Crime lab breaks ground PDF Print E-mail
Written by DAVID DUPONT Sentinel Staff Writer   
Thursday, 25 July 2013 09:35
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Maj Ronald Keel scans the crowd before the ground breaking ceremony for the Northwest Ohio Bureau of Criminal Investigation location at BGSU. (Photos: Shane Hughes/Sentinel-Tribune)
Among the dignitaries gathered for the groundbreaking of the new Ohio BCI lab, Lizette Cooper, dressed casually in a blouse, denim skirt with a backpack, stood out.
Amid Wednesday's speeches and shoveling she evinced enthusiasm for the proceedings.
A master's student in molecular biology, she's dreamed of studying forensic science since she was a child. Her interest in putting clues together to solve a mystery dates back to watching "Scooby Doo" and then adult procedurals such as "CSI."
As much as she wanted to study forensic science "I could never find a really good program."
Now with this new lab, and the academic programs developed around it, that dream is coming true.
When she learned that the new crime lab was opening in Bowling Green, and with it the development of a master's in forensic science, "I got super excited."
Excitement was a common theme among those who paraded to the podium to comment on the $11.9 million project, before lining up to toss ceremonial shovelfuls of dirt.
The 30,000-square-feet Bureau of Criminal Investigation lab is scheduled to open in September, 2014, and will replace a lab now in rental space off East Wooster Street in Bowling Green. Employment will be up slightly at the new facility, to about 40, according to Thomas Stickrath, superintendent of Ohio BCI.
Attorney General Mike DeWine, he said, "challenged me to make this the premier institution in the country."
DeWine praised the speed with which the project has moved through the state and university bureaucracies.
BGSU President Mary Ellen Mazey said it was just two years ago that she first spoke with DeWine about the possibility of locating the lab on campus.
That's "light speed in state government," Stickrath said.
The BCI lab provides on-site laboratory services  and on-site investigative services.
DeWine said it was also important that the lab is "a central part of the campus ... that this will be part of the campus itself." The lab will be located at the corner of North College and Leroy avenues, just north of  the Public Safety Building.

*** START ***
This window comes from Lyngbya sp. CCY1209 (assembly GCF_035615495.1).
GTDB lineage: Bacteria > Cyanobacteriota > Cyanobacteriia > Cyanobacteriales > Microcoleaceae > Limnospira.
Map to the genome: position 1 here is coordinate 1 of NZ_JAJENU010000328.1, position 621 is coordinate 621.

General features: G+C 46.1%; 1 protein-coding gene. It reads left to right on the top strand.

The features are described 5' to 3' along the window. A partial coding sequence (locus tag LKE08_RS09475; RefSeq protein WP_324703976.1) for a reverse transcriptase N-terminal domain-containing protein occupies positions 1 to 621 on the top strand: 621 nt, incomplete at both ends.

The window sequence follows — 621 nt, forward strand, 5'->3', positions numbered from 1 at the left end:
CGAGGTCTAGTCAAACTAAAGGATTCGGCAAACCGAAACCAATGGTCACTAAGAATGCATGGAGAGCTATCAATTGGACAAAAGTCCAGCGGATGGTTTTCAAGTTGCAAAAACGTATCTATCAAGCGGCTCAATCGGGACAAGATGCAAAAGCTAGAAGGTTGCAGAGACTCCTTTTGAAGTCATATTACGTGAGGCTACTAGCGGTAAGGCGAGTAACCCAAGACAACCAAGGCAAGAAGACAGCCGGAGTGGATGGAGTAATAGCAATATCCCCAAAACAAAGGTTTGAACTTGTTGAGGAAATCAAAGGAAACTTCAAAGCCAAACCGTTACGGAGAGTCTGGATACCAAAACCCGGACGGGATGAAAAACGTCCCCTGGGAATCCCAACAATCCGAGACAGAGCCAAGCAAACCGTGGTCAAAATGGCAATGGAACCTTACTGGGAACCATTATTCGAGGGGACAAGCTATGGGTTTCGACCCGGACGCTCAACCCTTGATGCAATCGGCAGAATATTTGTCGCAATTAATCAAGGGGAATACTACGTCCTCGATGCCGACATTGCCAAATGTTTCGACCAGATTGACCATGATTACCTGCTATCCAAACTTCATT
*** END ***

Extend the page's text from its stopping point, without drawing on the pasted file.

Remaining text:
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Wes Fahrbach (left) shakes hands with Betty Montgomery after the ground breaking ceremony for the Northwest Ohio Bureau of Criminal Investigation location at BGSU.
The university has moved ahead to create three new undergraduate majors, starting this fall, in forensic science, with a couple more in the wings. Also a master's degree in forensic science is expected to be offered starting in fall 2014, when the lab is expected to open.
That program, Provost Rodney Rogers said, will be for both full- and part-time students to accommodate the needs of professionals already working in the field.
He said he expects 300 to 400 students to be enrolled in the undergraduate programs, and about 60 in the graduate program.
Mazey said when she was dean at West Virginia University she oversaw a program in forensic sciences, and she always wanted but never had a criminal investigation lab on campus. Now she will.
DeWine said the building will be designed to allow visitors to view the activities without disrupting the work. "We want people to have an idea of what BCI does," he said. "They'll be able to see the work being done."
This should help expose young people to science and the scientific professions.  
Bowling Green is an ideal spot because of its central location within the 22-county area it serves, DeWine noted.
It is one of three BCI labs in the state. Those labs process 161,000 pieces of evidence a year, he said.
"Our core mission is to protect Ohio families," DeWine said. The lab does that by "finding the bad guys, and in some instances, who didn't do it."
The new facility, the attorney general said, "makes Ohioans safer."
The new lab is part of DeWine's initiative to speed up the processing of evidence and process a  backlog of sexual assault kits, some 18 to 19 years old.
"This is challenging work," DeWine said. "This is life saving work."
The BCI may not wrap up cases in 60 minutes like the actors on "CSI," he said, but "we do it better."
Last Updated on Thursday, 25 July 2013 11:31
 

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